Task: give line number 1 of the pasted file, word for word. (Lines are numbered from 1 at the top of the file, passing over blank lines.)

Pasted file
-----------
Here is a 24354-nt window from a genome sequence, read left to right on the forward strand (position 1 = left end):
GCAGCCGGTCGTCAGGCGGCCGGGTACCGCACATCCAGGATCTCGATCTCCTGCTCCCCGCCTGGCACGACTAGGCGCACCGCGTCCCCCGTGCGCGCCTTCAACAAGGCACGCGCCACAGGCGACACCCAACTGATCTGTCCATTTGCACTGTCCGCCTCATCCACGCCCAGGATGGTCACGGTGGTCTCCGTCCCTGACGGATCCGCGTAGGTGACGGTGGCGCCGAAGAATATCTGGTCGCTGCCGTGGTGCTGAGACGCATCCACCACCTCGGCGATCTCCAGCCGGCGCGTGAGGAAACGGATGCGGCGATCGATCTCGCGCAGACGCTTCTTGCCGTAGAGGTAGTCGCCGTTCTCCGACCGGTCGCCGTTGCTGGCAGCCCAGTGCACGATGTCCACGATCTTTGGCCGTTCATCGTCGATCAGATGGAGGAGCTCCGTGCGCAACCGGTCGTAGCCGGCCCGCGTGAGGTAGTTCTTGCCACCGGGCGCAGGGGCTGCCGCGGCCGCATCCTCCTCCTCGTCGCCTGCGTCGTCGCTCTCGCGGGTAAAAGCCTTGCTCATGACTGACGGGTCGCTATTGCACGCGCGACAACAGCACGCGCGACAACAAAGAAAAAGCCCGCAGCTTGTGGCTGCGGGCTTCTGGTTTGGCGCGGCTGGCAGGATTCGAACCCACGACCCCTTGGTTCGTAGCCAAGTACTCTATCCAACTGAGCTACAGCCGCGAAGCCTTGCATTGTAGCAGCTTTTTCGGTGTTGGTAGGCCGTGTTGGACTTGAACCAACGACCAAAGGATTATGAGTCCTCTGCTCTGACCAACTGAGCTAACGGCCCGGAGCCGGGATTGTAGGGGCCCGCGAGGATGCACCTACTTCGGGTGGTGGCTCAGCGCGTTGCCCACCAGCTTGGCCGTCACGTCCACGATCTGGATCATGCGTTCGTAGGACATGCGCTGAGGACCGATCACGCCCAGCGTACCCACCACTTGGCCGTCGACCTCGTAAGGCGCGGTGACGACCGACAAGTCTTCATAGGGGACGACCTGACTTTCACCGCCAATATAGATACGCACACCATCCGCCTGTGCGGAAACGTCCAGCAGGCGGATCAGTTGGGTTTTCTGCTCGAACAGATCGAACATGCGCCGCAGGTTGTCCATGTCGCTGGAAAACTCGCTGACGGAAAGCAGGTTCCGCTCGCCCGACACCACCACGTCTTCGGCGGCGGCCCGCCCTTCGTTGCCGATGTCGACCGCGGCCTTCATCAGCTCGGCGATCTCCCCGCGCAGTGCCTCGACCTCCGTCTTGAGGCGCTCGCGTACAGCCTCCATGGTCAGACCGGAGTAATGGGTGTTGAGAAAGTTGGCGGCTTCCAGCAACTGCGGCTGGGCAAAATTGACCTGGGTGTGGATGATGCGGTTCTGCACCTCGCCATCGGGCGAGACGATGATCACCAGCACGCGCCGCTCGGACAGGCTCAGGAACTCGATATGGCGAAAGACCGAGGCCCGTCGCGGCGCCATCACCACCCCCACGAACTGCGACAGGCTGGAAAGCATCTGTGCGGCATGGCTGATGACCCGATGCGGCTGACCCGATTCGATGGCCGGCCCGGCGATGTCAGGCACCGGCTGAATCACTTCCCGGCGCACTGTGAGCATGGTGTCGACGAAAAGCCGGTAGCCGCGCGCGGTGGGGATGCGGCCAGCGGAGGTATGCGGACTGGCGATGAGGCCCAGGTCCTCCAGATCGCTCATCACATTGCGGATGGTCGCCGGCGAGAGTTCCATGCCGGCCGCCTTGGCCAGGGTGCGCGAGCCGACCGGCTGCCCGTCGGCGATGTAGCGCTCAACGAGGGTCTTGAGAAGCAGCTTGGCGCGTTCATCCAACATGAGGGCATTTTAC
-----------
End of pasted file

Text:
Here is a 24354-nt window from a genome sequence, read left to right on the forward strand (position 1 = left end):